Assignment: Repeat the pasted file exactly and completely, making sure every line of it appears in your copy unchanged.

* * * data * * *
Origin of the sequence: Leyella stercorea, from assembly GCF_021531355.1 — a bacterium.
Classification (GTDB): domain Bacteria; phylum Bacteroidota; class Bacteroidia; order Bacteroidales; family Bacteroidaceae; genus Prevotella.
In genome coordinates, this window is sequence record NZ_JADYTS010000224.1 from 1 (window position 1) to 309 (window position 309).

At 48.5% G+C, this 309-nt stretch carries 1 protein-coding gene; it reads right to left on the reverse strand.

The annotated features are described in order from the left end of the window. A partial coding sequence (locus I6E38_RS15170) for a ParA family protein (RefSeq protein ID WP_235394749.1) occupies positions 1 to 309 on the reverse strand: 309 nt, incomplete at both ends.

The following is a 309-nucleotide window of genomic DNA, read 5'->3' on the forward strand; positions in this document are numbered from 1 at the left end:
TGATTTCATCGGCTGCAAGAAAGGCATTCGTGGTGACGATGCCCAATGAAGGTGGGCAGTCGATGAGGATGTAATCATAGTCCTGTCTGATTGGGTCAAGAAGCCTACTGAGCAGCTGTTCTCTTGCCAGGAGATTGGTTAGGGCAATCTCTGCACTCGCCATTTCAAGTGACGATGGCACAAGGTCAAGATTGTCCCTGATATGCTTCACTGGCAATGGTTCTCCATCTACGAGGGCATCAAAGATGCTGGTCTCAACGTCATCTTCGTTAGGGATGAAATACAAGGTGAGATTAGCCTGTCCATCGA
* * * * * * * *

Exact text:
Origin of the sequence: Leyella stercorea, from assembly GCF_021531355.1 — a bacterium.
Classification (GTDB): domain Bacteria; phylum Bacteroidota; class Bacteroidia; order Bacteroidales; family Bacteroidaceae; genus Prevotella.
In genome coordinates, this window is sequence record NZ_JADYTS010000224.1 from 1 (window position 1) to 309 (window position 309).

At 48.5% G+C, this 309-nt stretch carries 1 protein-coding gene; it reads right to left on the reverse strand.

The annotated features are described in order from the left end of the window. A partial coding sequence (locus I6E38_RS15170) for a ParA family protein (RefSeq protein ID WP_235394749.1) occupies positions 1 to 309 on the reverse strand: 309 nt, incomplete at both ends.

The following is a 309-nucleotide window of genomic DNA, read 5'->3' on the forward strand; positions in this document are numbered from 1 at the left end:
TGATTTCATCGGCTGCAAGAAAGGCATTCGTGGTGACGATGCCCAATGAAGGTGGGCAGTCGATGAGGATGTAATCATAGTCCTGTCTGATTGGGTCAAGAAGCCTACTGAGCAGCTGTTCTCTTGCCAGGAGATTGGTTAGGGCAATCTCTGCACTCGCCATTTCAAGTGACGATGGCACAAGGTCAAGATTGTCCCTGATATGCTTCACTGGCAATGGTTCTCCATCTACGAGGGCATCAAAGATGCTGGTCTCAACGTCATCTTCGTTAGGGATGAAATACAAGGTGAGATTAGCCTGTCCATCGA